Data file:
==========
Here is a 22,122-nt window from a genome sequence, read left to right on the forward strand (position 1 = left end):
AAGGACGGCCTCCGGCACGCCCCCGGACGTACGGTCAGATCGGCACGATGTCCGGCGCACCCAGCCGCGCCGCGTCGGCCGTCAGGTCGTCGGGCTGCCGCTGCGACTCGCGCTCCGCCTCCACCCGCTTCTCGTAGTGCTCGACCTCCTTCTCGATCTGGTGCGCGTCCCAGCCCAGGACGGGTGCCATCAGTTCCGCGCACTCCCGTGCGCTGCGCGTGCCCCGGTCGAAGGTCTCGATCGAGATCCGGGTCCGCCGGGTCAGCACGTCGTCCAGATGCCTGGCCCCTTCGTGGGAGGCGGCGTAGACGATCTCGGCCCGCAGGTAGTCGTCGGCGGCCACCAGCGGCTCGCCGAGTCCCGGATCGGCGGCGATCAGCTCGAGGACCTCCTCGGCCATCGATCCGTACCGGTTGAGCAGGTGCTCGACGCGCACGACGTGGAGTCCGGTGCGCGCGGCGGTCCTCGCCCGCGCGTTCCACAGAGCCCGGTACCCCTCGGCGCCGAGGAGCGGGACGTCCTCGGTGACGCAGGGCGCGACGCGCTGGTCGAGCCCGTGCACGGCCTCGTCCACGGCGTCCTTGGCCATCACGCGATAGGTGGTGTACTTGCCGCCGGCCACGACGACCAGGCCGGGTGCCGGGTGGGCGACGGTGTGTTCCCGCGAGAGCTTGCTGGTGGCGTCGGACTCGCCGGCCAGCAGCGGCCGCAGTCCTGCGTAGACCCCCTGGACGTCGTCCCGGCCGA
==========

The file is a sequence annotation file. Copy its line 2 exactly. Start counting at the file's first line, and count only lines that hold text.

AAGGACGGCCTCCGGCACGCCCCCGGACGTACGGTCAGATCGGCACGATGTCCGGCGCACCCAGCCGCGCCGCGTCGGCCGTCAGGTCGTCGGGCTGCCGCTGCGACTCGCGCTCCGCCTCCACCCGCTTCTCGTAGTGCTCGACCTCCTTCTCGATCTGGTGCGCGTCCCAGCCCAGGACGGGTGCCATCAGTTCCGCGCACTCCCGTGCGCTGCGCGTGCCCCGGTCGAAGGTCTCGATCGAGATCCGGGTCCGCCGGGTCAGCACGTCGTCCAGATGCCTGGCCCCTTCGTGGGAGGCGGCGTAGACGATCTCGGCCCGCAGGTAGTCGTCGGCGGCCACCAGCGGCTCGCCGAGTCCCGGATCGGCGGCGATCAGCTCGAGGACCTCCTCGGCCATCGATCCGTACCGGTTGAGCAGGTGCTCGACGCGCACGACGTGGAGTCCGGTGCGCGCGGCGGTCCTCGCCCGCGCGTTCCACAGAGCCCGGTACCCCTCGGCGCCGAGGAGCGGGACGTCCTCGGTGACGCAGGGCGCGACGCGCTGGTCGAGCCCGTGCACGGCCTCGTCCACGGCGTCCTTGGCCATCACGCGATAGGTGGTGTACTTGCCGCCGGCCACGACGACCAGGCCGGGTGCCGGGTGGGCGACGGTGTGTTCCCGCGAGAGCTTGCTGGTGGCGTCGGACTCGCCGGCCAGCAGCGGCCGCAGTCCTGCGTAGACCCCCTGGACGTCGTCCCGGCCGA